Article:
The Lehigh Valley No. 79, a 100-year-old railroad barge, has been repurposed to house a nautical museum in Brooklyn. NY1's Roger Clark filed the following report.
She looks pretty good for 100. The Lehigh Valley No. 79 was a busy railroad barge at a time when 13 railroads served the city.
David Sharps lives aboard the old barge.
"If goods landed in Brooklyn to be bound for California or Chicago, you had to get over to the trunk lines that were going west, which would have been in New Jersey. You couldn't get there from here with bridges and tunnels at that time," Sharps explains.
When that changed, the barges started vanishing. Sharps bought this one for a dollar in 1985 and turned it into a museum. It has been docked in Red Hook since 1994.
"I estimate we have had literally hundreds of thousands of people come down for our open hours, for our shows," says Sharps.
To celebrate the barge's big birthday, a number of events have been planned including the exhibit, "From Shore to Shore, Boat Builders and Boat Yards of Long Island and Westchester." It spotlights 200 years of maritime tradition and the small group of craftsmen and women who keep it going.
"To build a boat from the bottom up is a skill that, if it's not kept alive with our traditional boat builders, would be lost," says Sharps.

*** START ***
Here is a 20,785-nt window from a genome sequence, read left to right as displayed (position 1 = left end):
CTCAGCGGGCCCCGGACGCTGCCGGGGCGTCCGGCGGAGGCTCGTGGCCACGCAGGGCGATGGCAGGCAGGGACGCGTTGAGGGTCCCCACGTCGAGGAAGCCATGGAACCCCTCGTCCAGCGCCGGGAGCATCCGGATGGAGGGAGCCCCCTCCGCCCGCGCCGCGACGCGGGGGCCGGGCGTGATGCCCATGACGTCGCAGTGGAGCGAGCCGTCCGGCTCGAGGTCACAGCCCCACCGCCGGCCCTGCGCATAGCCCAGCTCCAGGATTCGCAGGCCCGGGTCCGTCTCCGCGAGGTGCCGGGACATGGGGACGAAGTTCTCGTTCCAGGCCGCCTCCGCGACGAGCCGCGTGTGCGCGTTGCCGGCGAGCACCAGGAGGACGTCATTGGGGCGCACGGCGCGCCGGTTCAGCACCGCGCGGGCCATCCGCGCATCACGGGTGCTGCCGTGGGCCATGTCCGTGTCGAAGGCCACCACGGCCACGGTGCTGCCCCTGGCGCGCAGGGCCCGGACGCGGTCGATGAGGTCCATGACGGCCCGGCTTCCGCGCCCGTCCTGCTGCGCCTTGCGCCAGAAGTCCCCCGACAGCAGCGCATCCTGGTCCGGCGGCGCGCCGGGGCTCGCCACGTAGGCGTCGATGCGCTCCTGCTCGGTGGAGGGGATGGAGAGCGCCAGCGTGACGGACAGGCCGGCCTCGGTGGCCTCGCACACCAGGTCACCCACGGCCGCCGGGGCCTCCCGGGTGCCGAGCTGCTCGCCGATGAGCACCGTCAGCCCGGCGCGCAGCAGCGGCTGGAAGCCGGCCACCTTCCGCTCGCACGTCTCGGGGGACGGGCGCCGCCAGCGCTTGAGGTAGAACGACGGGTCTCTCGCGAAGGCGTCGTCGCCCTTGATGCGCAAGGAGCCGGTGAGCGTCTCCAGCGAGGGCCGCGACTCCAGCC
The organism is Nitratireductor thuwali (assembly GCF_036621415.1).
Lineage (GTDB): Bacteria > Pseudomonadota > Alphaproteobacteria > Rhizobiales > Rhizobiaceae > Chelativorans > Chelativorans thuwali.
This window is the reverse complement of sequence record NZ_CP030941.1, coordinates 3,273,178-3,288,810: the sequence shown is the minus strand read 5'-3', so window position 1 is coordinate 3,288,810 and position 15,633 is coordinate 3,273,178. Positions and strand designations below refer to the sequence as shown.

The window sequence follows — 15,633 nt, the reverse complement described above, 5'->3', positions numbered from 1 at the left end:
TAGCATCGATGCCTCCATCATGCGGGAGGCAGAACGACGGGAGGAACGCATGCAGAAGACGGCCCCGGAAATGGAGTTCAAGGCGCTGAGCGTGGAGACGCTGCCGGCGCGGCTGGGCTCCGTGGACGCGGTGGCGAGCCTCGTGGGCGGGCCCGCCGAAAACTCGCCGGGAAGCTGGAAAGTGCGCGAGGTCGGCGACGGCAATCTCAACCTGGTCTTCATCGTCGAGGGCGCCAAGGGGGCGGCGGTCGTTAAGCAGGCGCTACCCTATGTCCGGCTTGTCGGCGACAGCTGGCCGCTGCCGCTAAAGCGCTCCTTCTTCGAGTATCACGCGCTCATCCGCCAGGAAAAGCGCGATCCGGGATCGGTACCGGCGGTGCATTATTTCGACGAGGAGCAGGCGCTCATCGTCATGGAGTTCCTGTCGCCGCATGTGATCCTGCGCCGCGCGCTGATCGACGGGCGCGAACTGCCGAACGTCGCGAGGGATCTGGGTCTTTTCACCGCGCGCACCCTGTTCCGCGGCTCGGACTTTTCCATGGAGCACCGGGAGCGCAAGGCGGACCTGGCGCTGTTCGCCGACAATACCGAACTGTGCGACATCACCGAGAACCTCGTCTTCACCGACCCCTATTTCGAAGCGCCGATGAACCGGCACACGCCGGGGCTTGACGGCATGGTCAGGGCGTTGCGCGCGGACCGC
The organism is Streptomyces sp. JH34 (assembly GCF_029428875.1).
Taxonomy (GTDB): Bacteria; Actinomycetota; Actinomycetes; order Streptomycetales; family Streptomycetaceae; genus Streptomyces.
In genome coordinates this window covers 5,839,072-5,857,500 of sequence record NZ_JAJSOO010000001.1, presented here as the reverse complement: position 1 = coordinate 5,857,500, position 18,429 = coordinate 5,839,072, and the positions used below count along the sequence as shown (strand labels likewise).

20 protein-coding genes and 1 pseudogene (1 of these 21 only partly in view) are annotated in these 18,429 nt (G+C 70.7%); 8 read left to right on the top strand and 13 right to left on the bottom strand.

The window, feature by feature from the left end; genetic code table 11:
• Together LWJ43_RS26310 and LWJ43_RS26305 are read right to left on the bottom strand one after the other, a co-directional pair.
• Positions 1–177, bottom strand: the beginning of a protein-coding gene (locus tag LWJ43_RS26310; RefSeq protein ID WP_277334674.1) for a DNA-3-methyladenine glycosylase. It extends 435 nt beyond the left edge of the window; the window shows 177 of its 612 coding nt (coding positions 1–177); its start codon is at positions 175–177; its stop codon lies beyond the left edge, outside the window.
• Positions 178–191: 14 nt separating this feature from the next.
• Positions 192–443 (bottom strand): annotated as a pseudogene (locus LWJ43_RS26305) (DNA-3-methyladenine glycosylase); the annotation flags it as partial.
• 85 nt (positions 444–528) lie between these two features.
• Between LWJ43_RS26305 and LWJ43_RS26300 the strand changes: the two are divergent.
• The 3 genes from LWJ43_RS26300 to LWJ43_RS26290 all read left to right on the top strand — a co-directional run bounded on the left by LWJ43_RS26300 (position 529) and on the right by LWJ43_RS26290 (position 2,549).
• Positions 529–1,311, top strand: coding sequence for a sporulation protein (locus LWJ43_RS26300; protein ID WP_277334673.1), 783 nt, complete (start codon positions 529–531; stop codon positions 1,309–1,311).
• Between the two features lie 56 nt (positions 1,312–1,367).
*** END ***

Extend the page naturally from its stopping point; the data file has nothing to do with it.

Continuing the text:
It's an appropriate exhibit for the barge, which, itself, is fighting the odds. Sharps and his crew were able to ride out Hurricane Sandy on the vessel with minimal damage. The Coast Guard, though, now wants to take a closer look at it.
"They want to see the bottom of the boat. They want to inspect some of the fasteners," says Sharps. "Maintenance is a very large part of keeping a boat in ship shape and keeping it afloat."
Sharps estimates that towing the barge to the Albany area next year for drydocking and repairs would be a $150,000 project.
"Preservation is a tough fight and we are very proud to be one of the vestiges of the past that is still alive today," Sharps says.
The barge is open for free tours on Thursdays from 4 p.m. to 8 p.m. and Saturdays from 1 p.m. to 5 p.m. until July 12.
For more information visit www.waterfrontmuseum.org.